Treated water is not as tasty as mineral water. I like to add some herbs to give life or perfume to it. You can use for example : jasmine flowers (locals do so sometimes), mint, basil, star anise, ginger, pandan leaves,…anything edible that has a good taste. Do not keep it more than a day in your water, or it will start to ferment or get rotten.
Mineral water or not ?
As for the need of minerals in the water, I haven’t been convinced yet for or against it, but I am convinced mineral water is just a trend and not necessary (plants absorb minerals from water and rocks then we get these minerals from plants).
The best water is for sure the water flowing out from a natural source, but after it has been sitting in a plastic bottle for days, assimilating plastic molecules, and losing it’s moving energy, then what is left? Some minerals, some rocks.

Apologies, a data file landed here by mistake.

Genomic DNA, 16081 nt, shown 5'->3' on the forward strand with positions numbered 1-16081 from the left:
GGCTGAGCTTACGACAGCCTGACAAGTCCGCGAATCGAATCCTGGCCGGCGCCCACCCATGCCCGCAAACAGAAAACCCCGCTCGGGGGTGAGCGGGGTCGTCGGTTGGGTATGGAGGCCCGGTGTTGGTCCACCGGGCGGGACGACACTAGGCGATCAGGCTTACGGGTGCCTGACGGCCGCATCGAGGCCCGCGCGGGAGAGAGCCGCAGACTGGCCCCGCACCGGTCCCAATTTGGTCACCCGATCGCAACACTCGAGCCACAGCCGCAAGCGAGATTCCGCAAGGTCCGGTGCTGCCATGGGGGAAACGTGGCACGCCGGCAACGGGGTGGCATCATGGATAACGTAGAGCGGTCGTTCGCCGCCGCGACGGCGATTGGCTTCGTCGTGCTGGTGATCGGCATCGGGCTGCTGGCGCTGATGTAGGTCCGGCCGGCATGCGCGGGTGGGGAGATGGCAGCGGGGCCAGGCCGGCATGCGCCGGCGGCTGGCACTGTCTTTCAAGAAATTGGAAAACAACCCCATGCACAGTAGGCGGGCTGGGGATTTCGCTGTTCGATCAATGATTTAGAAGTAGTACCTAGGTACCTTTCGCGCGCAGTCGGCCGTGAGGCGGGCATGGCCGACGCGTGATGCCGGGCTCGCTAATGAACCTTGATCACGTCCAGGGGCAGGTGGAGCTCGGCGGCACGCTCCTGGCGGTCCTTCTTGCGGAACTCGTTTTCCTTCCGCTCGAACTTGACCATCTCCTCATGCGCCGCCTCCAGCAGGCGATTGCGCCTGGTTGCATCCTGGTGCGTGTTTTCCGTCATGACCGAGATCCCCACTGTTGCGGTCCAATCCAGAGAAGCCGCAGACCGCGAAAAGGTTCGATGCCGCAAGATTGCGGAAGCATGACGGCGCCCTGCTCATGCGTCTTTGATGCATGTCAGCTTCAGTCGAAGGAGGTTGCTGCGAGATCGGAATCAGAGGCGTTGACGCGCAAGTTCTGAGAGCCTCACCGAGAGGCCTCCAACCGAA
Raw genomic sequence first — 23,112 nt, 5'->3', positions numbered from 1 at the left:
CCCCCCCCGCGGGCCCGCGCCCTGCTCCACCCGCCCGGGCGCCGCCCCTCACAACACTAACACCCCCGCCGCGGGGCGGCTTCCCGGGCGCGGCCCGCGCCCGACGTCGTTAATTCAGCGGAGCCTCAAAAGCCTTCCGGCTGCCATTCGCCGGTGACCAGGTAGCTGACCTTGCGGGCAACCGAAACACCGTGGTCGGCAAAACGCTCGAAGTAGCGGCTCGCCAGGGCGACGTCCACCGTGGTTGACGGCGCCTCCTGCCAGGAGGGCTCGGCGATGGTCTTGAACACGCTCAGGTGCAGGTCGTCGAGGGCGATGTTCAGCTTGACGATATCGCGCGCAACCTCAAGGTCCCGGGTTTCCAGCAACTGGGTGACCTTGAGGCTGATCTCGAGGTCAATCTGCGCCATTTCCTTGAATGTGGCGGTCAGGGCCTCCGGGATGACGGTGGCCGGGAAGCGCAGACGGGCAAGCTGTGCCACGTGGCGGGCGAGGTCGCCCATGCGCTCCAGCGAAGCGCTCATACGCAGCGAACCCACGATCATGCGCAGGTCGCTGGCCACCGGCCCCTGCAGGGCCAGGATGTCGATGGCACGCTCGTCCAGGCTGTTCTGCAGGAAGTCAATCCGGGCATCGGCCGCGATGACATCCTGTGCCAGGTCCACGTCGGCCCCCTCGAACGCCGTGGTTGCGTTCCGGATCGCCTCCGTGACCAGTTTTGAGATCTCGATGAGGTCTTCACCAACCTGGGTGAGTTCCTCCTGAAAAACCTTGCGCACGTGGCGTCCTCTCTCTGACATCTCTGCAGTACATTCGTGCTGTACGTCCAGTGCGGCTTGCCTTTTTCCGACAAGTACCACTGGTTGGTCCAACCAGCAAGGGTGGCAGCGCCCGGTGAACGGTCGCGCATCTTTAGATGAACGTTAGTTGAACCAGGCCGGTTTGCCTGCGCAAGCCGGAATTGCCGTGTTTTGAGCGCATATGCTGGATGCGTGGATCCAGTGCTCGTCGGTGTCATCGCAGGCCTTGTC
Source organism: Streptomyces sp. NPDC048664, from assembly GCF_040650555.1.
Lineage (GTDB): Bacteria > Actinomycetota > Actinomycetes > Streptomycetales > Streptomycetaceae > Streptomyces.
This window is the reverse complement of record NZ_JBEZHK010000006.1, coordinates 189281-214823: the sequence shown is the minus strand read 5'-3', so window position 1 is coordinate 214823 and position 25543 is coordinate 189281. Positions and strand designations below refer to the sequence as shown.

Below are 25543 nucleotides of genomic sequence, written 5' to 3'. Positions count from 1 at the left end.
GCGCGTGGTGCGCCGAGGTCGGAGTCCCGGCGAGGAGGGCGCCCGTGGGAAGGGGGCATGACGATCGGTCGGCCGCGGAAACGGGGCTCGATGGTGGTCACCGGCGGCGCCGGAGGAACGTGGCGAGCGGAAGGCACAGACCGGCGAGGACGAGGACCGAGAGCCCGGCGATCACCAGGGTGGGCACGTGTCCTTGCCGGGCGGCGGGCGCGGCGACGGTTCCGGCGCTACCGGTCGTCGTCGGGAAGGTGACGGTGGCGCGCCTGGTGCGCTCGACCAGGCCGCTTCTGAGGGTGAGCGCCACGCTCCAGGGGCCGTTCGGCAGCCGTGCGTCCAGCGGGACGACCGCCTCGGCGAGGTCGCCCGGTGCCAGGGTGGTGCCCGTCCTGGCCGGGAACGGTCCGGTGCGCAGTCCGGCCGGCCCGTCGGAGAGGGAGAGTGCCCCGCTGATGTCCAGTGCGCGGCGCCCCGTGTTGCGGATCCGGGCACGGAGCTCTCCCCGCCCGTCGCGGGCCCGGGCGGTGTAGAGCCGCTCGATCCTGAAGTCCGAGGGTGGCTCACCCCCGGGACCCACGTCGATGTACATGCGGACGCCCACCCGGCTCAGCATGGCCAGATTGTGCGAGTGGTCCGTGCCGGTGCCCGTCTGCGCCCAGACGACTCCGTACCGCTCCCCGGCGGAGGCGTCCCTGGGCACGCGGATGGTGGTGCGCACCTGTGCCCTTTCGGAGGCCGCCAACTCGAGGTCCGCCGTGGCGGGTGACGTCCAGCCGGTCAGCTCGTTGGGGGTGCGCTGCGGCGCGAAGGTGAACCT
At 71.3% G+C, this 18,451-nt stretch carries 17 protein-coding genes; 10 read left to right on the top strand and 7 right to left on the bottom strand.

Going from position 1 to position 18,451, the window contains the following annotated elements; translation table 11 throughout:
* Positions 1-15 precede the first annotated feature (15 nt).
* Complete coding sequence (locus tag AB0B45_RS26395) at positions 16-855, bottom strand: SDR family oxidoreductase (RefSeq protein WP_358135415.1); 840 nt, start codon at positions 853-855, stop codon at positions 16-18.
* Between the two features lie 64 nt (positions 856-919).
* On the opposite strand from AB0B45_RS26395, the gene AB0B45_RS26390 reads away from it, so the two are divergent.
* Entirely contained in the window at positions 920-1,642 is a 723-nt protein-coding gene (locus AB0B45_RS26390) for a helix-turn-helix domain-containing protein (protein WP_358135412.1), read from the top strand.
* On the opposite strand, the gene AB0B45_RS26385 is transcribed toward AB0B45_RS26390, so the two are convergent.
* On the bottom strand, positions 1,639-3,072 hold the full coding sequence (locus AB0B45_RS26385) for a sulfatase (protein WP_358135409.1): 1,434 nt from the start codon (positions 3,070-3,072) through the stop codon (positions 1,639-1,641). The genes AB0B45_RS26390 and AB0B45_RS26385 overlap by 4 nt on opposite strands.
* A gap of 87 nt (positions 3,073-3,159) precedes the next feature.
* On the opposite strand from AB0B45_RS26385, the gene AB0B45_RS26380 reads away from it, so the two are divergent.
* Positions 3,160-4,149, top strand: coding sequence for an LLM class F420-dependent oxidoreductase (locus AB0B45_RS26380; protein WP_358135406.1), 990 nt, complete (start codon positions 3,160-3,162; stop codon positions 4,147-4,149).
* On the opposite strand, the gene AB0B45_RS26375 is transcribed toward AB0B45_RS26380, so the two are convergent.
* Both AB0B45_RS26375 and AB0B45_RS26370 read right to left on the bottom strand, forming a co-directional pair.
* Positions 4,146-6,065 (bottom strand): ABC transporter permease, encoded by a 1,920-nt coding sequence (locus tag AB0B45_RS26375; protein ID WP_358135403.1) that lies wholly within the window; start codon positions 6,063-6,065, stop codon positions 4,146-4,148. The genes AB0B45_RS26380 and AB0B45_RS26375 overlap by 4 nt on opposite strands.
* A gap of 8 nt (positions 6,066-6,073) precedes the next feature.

Mineral water is a big market, it’s a commercial product that has powerful lobbies. There is no proof that having minerals in the water is better than not, and that these minerals are absorbed by the body or that these minerals will not remain in the wrong place in the body, as too much minerals is not good too.
On the top of that, when we buy mineral water, we give money to big companies and support a system where some multinational trademarks bought sources away from local people. One could also say that at least these sources are protected from pollution, which can also be true.
Growing up in France, I heard that rain water is not drinkable because it doesn’t have minerals. Then, traveling around in the world, I found out that it’s the water people drink daily in many countries, even in Australia. Rainwater is free, it keeps people being able to live without depending on money.
Plants are specialists to catch minerals and store them into their body. By eating greens, fruits, actually all food (but less in refined cereals and sugars), we get tons of minerals . So are minerals in the water needed or not ?
I personally get my minerals from food and avoid adding more plastic bottles in South East Asiand rivers and landfills.